Many boats have an automatic wash-down pump that helps clean the rode before it goes into the anchor locker. For those without, some choose not to clean the rode at all. We’ve not had an automatic wash-down on either of our boats, but we do like the anchor rode stored clean. So raising our anchor typically involved someone working from the bow with a raw water hand sprayer, cleaning mud or other bottom material off the rode as it comes up.
This isn’t a particularly onerous job, but in colder weather, our hands can get quite wet and cold from the spray in the air. We tried a variety of gloves to keep our hands warm and dry. Lightweight gloves, particularly fleece, soaked through quickly and weren’t of much help while thicker, warmer gloves that were more waterproof were too cumbersome to work with.
Eventually we discovered Sealskinz waterproof gloves, and these have worked very well for us. The knitted gloves have an inner, waterproof liner that keeps moisture away from our hands. The outer glove still gets wet and cold, so it’s not a perfect solution, but dryer hands are so much more comfortable. The initial versions we bought a couple of decades ago came in a standard weight and a thicker, heavier weight for winter. We bought both, but tended to use the lighter weight ones and wore through at least one pair cruising in the Pacific Northwest.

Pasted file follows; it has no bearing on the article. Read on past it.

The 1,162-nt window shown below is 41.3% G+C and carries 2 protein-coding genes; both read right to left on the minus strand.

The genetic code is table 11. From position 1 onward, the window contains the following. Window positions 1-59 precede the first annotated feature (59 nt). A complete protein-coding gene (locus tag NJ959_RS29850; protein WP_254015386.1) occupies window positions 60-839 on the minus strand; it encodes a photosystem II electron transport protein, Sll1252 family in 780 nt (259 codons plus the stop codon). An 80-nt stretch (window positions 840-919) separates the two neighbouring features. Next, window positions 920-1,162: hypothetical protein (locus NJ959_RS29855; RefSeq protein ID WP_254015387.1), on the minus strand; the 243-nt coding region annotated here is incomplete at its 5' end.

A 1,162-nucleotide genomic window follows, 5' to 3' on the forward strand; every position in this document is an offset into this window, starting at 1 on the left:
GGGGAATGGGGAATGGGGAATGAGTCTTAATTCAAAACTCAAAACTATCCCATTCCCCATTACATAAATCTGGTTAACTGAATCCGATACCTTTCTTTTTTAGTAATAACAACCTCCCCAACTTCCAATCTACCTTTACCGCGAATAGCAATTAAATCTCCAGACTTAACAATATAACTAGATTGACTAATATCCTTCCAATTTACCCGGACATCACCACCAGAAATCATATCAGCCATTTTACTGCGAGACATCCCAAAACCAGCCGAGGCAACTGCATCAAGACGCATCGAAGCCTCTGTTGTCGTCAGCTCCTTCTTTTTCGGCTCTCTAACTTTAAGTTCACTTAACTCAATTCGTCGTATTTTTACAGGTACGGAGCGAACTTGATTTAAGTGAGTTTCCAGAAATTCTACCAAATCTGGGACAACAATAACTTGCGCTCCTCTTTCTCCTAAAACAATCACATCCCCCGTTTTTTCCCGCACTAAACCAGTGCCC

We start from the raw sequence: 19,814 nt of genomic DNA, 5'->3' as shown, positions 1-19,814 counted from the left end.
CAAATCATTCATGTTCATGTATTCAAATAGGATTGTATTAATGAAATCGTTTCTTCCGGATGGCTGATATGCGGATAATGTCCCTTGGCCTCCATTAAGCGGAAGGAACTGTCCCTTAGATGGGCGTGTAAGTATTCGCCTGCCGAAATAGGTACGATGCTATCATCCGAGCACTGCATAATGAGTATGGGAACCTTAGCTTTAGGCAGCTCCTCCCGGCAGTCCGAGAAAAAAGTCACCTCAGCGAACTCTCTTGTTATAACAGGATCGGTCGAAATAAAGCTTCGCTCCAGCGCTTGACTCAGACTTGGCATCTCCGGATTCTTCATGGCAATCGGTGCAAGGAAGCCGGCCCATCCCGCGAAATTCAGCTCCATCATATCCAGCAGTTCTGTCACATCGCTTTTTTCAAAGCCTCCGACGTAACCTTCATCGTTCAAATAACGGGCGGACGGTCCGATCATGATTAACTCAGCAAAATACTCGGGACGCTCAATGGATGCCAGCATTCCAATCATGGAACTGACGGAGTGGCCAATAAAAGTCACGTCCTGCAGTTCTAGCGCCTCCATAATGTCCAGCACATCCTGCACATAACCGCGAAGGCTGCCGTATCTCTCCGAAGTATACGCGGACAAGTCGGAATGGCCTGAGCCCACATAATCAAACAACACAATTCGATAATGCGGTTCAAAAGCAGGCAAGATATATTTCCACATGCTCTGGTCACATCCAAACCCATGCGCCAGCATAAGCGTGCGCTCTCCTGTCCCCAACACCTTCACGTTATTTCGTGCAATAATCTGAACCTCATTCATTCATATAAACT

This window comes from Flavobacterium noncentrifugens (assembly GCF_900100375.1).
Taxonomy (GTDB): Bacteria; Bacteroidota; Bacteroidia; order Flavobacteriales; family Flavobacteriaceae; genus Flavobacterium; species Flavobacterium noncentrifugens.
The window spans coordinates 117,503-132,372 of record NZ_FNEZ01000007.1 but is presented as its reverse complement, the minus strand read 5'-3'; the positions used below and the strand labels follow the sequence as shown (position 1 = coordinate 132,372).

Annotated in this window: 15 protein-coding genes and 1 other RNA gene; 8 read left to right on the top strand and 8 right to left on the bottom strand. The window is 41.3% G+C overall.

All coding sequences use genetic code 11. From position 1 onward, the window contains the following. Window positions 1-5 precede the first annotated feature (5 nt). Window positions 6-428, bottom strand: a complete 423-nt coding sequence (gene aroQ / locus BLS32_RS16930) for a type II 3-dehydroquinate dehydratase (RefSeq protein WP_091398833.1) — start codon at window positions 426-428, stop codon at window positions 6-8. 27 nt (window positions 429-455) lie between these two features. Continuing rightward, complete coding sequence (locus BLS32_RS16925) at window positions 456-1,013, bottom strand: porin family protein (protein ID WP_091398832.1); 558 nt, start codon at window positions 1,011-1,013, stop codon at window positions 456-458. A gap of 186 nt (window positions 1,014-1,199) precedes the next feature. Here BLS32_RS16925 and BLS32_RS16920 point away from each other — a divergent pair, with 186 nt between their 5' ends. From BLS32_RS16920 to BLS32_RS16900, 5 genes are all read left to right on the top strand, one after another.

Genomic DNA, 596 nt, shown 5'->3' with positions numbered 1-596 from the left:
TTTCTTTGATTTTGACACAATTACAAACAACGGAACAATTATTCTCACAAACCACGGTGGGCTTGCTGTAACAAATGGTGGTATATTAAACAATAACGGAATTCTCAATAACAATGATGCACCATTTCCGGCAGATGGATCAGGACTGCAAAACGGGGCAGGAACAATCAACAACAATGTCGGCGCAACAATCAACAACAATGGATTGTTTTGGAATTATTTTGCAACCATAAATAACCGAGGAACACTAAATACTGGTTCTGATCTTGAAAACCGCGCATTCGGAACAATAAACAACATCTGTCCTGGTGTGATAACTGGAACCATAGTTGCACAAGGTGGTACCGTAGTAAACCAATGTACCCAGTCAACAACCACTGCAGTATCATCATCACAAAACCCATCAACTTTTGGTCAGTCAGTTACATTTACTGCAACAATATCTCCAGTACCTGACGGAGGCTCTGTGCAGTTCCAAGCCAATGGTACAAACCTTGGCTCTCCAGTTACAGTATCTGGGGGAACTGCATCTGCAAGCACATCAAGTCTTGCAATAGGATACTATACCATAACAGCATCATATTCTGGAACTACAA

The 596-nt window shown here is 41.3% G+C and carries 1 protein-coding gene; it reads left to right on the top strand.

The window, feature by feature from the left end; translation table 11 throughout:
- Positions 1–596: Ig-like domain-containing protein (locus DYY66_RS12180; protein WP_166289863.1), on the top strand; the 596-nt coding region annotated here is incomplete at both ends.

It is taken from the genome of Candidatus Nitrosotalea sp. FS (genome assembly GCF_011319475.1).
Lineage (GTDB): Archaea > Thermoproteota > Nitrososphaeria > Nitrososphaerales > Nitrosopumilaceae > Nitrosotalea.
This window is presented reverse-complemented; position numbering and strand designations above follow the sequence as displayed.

We didn’t need them as we cruised the warm waters of the South Pacific, but found ourselves using them again as we returned to colder weather in Europe. By that time, our current lightweight pair had worn out again and we happened on them in a store in the UK. As it turns out, Sealskinz is a UK company. This latest glove was a redesigned version of the ones we’d purchased over a decade earlier and was much more effective. It also has worn better as well.